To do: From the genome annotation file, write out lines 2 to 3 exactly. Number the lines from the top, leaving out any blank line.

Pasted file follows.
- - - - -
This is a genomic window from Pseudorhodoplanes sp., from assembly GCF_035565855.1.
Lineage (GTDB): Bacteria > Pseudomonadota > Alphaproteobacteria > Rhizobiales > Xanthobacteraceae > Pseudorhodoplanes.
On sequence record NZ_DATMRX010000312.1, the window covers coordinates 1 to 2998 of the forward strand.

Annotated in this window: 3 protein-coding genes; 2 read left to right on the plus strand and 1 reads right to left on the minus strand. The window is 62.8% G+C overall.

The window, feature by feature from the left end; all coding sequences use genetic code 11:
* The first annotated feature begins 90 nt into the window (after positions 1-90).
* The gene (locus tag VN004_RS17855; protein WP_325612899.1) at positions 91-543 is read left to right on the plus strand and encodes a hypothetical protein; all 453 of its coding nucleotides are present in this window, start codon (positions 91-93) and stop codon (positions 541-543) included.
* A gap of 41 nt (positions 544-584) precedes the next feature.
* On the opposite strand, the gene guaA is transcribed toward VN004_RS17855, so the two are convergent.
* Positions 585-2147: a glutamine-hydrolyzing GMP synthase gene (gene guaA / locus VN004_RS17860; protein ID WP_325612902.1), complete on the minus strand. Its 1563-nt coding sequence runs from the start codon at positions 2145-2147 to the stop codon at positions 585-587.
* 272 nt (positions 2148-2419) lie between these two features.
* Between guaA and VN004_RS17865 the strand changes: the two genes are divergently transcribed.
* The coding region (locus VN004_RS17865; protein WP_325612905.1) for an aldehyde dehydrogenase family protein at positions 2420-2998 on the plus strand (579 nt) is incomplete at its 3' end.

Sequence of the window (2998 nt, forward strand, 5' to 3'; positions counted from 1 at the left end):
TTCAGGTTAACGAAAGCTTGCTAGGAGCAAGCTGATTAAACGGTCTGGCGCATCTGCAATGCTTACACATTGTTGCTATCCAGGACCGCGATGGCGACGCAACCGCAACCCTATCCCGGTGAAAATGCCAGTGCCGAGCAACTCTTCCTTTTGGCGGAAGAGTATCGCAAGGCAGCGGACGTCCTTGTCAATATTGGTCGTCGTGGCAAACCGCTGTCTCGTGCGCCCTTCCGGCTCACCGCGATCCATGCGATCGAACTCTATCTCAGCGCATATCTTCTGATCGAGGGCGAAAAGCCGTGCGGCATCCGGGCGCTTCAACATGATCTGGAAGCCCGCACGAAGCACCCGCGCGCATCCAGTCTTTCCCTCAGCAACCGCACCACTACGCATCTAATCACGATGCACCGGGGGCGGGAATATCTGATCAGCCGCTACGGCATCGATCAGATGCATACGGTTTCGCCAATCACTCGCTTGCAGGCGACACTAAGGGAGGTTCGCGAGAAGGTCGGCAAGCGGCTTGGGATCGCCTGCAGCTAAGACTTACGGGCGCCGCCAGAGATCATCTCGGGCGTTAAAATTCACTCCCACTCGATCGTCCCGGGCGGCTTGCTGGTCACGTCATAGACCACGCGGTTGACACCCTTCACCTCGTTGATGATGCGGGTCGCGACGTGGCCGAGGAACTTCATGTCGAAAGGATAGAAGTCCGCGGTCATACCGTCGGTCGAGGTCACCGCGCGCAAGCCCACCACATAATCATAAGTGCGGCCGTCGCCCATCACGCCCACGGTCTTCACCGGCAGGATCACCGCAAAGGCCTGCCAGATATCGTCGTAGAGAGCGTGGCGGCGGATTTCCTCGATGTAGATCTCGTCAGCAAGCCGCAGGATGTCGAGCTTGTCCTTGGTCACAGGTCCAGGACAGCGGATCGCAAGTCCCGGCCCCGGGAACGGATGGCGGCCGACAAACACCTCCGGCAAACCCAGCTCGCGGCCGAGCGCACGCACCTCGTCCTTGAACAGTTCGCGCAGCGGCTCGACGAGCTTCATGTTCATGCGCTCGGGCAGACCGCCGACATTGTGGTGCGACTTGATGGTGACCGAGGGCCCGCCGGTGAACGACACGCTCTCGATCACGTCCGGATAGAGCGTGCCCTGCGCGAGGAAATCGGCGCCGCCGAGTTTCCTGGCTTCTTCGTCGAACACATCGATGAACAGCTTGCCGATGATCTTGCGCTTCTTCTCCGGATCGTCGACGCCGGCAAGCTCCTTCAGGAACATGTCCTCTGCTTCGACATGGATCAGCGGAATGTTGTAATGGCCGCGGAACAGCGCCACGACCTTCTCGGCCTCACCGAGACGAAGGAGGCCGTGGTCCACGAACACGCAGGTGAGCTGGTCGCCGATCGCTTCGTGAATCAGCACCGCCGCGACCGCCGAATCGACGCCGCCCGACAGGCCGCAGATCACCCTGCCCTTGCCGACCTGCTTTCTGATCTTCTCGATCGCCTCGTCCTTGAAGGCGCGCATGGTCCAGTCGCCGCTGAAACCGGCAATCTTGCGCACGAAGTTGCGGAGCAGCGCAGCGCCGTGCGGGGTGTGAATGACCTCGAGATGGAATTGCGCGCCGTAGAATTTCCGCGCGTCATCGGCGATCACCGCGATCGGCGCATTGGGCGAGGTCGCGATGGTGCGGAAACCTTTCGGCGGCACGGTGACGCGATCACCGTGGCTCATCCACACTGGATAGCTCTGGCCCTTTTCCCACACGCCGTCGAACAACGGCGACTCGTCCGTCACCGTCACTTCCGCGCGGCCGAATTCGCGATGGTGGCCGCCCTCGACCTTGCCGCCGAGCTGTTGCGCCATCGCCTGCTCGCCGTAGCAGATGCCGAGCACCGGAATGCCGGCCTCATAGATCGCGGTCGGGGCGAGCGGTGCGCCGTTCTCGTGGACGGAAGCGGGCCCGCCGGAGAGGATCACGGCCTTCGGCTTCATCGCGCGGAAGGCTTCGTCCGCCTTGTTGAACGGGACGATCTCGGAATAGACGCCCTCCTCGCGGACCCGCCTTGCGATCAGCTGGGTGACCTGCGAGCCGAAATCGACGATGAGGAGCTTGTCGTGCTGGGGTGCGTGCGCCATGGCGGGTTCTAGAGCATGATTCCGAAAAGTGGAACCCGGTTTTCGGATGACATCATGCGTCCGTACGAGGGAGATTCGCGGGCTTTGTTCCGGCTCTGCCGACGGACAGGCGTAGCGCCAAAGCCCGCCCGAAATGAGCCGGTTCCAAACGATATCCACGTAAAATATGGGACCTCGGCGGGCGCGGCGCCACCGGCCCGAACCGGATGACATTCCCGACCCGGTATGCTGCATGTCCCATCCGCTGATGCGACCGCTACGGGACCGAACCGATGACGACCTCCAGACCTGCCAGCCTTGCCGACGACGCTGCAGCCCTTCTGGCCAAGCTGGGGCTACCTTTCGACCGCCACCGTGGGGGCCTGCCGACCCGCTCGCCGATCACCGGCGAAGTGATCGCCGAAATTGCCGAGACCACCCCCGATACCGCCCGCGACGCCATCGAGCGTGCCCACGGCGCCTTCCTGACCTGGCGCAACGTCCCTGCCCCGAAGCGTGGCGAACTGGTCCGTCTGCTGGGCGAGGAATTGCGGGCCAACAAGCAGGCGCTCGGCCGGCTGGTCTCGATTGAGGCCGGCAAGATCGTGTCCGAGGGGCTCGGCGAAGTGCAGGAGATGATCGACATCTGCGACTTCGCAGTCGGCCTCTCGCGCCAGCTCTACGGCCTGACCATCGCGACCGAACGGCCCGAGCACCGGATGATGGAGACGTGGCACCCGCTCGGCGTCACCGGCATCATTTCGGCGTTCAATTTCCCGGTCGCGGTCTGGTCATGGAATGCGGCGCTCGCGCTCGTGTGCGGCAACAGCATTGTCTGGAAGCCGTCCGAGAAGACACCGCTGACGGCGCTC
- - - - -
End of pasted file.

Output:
Lineage (GTDB): Bacteria > Pseudomonadota > Alphaproteobacteria > Rhizobiales > Xanthobacteraceae > Pseudorhodoplanes.
On sequence record NZ_DATMRX010000312.1, the window covers coordinates 1 to 2998 of the forward strand.